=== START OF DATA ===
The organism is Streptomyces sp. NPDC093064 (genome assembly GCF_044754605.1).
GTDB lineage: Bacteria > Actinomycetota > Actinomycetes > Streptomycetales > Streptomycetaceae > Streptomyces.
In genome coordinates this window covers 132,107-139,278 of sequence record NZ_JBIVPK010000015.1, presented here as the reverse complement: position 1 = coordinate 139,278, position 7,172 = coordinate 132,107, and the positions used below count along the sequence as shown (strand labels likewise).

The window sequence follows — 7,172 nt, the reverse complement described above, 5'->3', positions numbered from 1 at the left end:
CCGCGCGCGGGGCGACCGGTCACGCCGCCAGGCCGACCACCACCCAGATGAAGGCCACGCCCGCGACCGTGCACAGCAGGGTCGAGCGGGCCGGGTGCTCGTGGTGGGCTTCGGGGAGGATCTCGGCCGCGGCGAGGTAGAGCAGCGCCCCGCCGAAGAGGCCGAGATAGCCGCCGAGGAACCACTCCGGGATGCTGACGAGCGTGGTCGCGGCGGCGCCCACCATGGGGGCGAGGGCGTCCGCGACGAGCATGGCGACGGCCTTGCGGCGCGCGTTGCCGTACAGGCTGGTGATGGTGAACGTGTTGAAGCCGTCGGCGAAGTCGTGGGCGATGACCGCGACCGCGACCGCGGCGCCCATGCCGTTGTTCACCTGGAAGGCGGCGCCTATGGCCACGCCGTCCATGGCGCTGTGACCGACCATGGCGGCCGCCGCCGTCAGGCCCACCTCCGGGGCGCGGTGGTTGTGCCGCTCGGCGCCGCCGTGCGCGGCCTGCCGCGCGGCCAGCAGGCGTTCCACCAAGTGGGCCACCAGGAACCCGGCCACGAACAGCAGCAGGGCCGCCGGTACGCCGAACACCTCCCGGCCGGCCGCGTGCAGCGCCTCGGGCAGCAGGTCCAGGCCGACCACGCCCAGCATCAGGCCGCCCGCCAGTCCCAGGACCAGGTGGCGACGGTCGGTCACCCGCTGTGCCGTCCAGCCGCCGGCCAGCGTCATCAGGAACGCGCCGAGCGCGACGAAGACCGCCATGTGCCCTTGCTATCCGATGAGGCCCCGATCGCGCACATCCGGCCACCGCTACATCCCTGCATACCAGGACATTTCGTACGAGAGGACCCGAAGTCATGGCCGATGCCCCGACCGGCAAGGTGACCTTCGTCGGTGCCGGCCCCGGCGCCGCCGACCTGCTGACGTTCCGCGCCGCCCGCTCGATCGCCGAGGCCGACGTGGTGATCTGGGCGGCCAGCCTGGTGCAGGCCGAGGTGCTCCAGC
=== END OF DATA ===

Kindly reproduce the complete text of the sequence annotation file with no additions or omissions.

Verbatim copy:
The organism is Streptomyces sp. NPDC093064 (genome assembly GCF_044754605.1).
GTDB lineage: Bacteria > Actinomycetota > Actinomycetes > Streptomycetales > Streptomycetaceae > Streptomyces.
In genome coordinates this window covers 132,107-139,278 of sequence record NZ_JBIVPK010000015.1, presented here as the reverse complement: position 1 = coordinate 139,278, position 7,172 = coordinate 132,107, and the positions used below count along the sequence as shown (strand labels likewise).

The window sequence follows — 7,172 nt, the reverse complement described above, 5'->3', positions numbered from 1 at the left end:
CCGCGCGCGGGGCGACCGGTCACGCCGCCAGGCCGACCACCACCCAGATGAAGGCCACGCCCGCGACCGTGCACAGCAGGGTCGAGCGGGCCGGGTGCTCGTGGTGGGCTTCGGGGAGGATCTCGGCCGCGGCGAGGTAGAGCAGCGCCCCGCCGAAGAGGCCGAGATAGCCGCCGAGGAACCACTCCGGGATGCTGACGAGCGTGGTCGCGGCGGCGCCCACCATGGGGGCGAGGGCGTCCGCGACGAGCATGGCGACGGCCTTGCGGCGCGCGTTGCCGTACAGGCTGGTGATGGTGAACGTGTTGAAGCCGTCGGCGAAGTCGTGGGCGATGACCGCGACCGCGACCGCGGCGCCCATGCCGTTGTTCACCTGGAAGGCGGCGCCTATGGCCACGCCGTCCATGGCGCTGTGACCGACCATGGCGGCCGCCGCCGTCAGGCCCACCTCCGGGGCGCGGTGGTTGTGCCGCTCGGCGCCGCCGTGCGCGGCCTGCCGCGCGGCCAGCAGGCGTTCCACCAAGTGGGCCACCAGGAACCCGGCCACGAACAGCAGCAGGGCCGCCGGTACGCCGAACACCTCCCGGCCGGCCGCGTGCAGCGCCTCGGGCAGCAGGTCCAGGCCGACCACGCCCAGCATCAGGCCGCCCGCCAGTCCCAGGACCAGGTGGCGACGGTCGGTCACCCGCTGTGCCGTCCAGCCGCCGGCCAGCGTCATCAGGAACGCGCCGAGCGCGACGAAGACCGCCATGTGCCCTTGCTATCCGATGAGGCCCCGATCGCGCACATCCGGCCACCGCTACATCCCTGCATACCAGGACATTTCGTACGAGAGGACCCGAAGTCATGGCCGATGCCCCGACCGGCAAGGTGACCTTCGTCGGTGCCGGCCCCGGCGCCGCCGACCTGCTGACGTTCCGCGCCGCCCGCTCGATCGCCGAGGCCGACGTGGTGATCTGGGCGGCCAGCCTGGTGCAGGCCGAGGTGCTCCAGC